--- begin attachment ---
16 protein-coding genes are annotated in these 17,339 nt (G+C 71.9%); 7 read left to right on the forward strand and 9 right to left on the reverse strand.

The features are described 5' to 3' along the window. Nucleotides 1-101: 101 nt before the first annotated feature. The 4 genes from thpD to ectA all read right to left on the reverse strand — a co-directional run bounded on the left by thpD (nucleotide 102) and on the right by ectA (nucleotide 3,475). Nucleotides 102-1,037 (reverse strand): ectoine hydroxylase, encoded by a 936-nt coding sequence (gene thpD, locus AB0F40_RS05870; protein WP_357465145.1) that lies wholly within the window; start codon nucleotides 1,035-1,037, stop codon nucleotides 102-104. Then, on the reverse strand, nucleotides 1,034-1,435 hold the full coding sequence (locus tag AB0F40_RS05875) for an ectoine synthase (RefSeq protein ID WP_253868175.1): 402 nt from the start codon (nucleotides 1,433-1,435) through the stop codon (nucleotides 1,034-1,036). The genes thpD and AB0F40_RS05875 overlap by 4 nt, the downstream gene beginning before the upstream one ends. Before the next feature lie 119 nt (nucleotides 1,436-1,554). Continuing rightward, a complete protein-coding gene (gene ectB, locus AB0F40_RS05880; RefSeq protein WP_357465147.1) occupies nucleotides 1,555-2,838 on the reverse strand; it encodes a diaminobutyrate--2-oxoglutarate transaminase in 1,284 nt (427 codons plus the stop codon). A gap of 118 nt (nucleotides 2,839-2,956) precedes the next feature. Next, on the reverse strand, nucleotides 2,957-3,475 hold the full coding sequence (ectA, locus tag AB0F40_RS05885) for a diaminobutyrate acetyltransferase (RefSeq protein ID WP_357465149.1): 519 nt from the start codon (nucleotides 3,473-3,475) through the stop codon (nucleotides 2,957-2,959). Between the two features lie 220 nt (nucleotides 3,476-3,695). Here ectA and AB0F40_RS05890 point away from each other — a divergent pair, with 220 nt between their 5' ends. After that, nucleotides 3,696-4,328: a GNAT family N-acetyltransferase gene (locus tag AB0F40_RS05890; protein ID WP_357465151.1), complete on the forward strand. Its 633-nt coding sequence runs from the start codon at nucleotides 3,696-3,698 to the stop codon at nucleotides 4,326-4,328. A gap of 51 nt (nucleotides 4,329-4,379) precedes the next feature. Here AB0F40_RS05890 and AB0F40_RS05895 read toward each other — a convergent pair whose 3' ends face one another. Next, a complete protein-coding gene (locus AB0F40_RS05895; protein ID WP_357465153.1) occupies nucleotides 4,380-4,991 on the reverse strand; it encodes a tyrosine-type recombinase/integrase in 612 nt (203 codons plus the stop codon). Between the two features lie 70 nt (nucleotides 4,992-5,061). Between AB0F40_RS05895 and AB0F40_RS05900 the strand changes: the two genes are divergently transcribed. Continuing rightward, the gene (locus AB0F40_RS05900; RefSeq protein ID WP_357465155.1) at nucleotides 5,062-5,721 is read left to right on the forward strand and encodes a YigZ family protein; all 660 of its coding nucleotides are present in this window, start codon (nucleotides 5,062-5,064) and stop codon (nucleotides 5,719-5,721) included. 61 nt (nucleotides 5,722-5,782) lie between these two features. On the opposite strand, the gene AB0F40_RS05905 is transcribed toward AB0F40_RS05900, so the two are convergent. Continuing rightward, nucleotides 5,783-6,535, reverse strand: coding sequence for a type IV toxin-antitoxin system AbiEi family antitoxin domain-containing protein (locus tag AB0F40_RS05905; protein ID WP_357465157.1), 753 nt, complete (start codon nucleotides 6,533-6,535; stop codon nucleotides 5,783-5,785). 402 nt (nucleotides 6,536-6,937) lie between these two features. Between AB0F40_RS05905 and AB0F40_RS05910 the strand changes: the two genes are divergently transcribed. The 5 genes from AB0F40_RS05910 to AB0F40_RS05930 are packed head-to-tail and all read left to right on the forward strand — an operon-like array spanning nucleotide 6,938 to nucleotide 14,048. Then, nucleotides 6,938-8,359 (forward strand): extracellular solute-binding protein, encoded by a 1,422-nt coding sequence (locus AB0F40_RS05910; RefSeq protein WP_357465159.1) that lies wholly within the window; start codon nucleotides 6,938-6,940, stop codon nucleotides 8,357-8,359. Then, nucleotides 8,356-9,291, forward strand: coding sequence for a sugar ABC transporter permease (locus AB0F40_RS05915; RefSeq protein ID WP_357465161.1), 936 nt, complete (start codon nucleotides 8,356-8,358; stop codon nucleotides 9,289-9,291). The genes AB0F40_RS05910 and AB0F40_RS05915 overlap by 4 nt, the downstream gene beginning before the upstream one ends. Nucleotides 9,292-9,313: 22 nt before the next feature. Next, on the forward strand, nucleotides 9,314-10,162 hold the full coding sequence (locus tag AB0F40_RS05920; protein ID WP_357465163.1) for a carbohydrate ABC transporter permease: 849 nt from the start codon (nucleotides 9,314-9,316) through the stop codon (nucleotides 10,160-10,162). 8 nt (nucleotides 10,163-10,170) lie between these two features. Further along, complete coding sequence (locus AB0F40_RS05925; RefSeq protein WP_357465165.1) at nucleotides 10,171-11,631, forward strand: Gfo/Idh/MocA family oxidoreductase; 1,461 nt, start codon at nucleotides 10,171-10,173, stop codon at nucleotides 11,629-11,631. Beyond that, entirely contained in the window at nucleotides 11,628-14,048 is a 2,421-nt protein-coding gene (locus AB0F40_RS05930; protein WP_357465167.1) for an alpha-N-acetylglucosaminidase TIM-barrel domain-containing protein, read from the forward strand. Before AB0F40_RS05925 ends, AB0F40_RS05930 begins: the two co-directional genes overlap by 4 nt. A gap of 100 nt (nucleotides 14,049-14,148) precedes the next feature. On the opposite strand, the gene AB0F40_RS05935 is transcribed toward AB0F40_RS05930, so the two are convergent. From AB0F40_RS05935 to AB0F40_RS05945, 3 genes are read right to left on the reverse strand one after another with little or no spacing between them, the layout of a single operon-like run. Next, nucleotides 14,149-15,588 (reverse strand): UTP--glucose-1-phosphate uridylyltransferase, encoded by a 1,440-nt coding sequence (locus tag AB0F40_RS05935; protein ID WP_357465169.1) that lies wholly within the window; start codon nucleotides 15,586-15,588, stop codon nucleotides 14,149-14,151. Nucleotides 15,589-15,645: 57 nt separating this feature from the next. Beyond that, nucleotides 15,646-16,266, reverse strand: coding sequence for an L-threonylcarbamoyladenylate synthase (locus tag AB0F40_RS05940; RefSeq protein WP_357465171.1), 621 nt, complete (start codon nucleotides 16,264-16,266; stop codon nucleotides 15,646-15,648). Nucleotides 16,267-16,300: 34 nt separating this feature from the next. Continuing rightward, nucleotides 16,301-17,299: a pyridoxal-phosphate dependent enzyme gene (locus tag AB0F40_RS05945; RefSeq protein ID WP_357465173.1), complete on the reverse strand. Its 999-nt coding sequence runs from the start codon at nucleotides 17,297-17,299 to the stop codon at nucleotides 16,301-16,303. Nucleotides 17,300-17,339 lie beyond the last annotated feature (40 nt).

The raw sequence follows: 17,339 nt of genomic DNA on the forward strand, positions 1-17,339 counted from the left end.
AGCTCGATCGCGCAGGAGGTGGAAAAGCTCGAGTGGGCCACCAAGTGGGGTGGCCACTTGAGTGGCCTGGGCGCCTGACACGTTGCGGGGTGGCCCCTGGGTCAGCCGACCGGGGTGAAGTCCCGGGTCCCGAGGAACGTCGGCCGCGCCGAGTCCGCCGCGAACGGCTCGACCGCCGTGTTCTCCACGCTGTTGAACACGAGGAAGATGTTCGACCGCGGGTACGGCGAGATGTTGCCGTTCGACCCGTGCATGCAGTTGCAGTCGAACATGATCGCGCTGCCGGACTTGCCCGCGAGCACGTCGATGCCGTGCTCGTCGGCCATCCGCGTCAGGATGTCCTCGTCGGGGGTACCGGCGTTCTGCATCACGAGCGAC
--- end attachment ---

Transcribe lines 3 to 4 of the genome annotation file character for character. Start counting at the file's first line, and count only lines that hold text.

The raw sequence follows: 17,339 nt of genomic DNA on the forward strand, positions 1-17,339 counted from the left end.
AGCTCGATCGCGCAGGAGGTGGAAAAGCTCGAGTGGGCCACCAAGTGGGGTGGCCACTTGAGTGGCCTGGGCGCCTGACACGTTGCGGGGTGGCCCCTGGGTCAGCCGACCGGGGTGAAGTCCCGGGTCCCGAGGAACGTCGGCCGCGCCGAGTCCGCCGCGAACGGCTCGACCGCCGTGTTCTCCACGCTGTTGAACACGAGGAAGATGTTCGACCGCGGGTACGGCGAGATGTTGCCGTTCGACCCGTGCATGCAGTTGCAGTCGAACATGATCGCGCTGCCGGACTTGCCCGCGAGCACGTCGATGCCGTGCTCGTCGGCCATCCGCGTCAGGATGTCCTCGTCGGGGGTACCGGCGTTCTGCATCACGAGCGAC